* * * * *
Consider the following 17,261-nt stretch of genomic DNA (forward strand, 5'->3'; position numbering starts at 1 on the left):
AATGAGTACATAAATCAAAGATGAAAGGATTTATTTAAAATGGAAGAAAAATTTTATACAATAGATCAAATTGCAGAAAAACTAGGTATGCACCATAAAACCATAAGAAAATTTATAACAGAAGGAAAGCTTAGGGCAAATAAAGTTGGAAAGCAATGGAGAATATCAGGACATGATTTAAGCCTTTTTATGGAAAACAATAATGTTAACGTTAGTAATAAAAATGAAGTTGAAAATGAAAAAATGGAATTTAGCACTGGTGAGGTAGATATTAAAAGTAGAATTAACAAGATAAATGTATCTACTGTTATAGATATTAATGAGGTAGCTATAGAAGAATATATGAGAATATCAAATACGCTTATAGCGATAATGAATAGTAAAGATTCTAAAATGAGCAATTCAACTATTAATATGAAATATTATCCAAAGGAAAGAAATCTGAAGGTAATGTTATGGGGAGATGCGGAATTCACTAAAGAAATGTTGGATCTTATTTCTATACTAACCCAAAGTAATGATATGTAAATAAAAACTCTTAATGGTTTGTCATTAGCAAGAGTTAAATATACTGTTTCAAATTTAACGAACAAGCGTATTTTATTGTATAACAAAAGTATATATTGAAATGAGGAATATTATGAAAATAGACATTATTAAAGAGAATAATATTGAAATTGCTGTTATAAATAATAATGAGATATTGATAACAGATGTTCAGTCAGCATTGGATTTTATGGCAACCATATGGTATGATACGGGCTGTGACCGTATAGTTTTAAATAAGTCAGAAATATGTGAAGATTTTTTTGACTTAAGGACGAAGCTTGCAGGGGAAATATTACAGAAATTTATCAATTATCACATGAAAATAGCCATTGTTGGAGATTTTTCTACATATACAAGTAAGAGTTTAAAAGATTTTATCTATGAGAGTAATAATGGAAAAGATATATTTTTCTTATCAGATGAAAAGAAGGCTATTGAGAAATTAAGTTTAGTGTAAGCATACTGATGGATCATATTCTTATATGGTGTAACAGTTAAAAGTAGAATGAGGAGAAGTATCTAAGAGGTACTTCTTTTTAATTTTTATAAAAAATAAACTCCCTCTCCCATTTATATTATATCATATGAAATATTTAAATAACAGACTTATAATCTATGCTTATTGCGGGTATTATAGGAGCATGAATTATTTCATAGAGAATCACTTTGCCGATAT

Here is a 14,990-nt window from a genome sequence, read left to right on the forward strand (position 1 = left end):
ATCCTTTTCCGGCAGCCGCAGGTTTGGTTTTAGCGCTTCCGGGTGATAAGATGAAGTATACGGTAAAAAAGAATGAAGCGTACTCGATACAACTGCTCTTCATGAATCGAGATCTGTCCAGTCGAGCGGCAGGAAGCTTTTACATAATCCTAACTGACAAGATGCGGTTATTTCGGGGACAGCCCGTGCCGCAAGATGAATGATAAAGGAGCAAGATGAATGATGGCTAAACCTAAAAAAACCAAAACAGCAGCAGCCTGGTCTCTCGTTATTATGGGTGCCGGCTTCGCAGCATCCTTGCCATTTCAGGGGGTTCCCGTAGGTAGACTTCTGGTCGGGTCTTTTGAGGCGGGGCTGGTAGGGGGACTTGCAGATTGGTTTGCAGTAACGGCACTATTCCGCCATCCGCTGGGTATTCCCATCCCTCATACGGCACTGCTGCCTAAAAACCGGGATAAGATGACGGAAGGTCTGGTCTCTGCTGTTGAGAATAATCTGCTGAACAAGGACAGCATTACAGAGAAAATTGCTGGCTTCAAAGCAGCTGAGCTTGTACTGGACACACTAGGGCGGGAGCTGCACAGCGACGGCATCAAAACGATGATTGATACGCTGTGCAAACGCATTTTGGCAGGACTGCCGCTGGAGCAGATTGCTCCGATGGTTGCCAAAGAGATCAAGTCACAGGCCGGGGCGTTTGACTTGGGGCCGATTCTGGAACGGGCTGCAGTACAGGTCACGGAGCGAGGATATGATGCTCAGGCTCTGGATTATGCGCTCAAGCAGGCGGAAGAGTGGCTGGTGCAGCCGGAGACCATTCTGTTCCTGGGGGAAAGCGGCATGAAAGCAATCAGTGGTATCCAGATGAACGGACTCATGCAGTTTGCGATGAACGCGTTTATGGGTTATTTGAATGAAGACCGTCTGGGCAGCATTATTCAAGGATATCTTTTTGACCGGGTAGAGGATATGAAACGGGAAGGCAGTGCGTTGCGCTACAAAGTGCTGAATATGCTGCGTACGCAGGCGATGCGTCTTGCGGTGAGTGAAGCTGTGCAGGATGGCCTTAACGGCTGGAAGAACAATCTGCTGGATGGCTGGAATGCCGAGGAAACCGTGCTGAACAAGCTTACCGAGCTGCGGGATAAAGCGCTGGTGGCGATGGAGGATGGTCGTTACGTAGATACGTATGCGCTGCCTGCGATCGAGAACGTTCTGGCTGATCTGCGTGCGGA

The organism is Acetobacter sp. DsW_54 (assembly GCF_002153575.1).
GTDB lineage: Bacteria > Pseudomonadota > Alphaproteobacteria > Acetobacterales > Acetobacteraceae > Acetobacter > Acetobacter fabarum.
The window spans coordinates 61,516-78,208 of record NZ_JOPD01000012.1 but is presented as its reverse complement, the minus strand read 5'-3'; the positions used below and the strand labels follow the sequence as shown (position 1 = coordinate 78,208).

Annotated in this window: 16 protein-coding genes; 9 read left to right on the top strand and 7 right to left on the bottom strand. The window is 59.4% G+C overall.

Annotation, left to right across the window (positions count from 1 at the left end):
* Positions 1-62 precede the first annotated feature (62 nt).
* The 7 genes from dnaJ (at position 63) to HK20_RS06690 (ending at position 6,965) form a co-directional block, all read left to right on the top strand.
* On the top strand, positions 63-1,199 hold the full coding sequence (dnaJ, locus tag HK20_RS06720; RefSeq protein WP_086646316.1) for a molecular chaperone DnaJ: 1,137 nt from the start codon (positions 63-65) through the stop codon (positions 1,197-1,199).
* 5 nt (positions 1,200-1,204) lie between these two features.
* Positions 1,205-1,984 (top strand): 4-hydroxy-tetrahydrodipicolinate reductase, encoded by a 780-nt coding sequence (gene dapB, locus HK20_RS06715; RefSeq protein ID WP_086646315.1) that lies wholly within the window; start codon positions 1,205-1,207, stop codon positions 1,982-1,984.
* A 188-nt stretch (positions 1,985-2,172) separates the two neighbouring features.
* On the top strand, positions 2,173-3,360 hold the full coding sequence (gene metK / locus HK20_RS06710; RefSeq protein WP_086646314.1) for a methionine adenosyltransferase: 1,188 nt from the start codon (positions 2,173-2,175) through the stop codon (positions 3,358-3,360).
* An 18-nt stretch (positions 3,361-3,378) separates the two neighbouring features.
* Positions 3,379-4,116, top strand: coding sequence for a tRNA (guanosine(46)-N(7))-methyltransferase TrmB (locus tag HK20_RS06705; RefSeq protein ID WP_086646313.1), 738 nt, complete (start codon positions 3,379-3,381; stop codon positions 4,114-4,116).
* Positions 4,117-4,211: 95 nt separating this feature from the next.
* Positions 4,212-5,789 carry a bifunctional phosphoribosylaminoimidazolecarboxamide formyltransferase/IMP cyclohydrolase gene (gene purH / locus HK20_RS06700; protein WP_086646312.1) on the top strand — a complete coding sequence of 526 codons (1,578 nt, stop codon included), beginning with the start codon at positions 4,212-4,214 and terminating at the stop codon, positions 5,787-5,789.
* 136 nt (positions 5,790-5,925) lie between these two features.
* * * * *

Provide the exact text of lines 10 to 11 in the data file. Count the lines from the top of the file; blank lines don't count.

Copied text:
* Positions 1-62 precede the first annotated feature (62 nt).
* The 7 genes from dnaJ (at position 63) to HK20_RS06690 (ending at position 6,965) form a co-directional block, all read left to right on the top strand.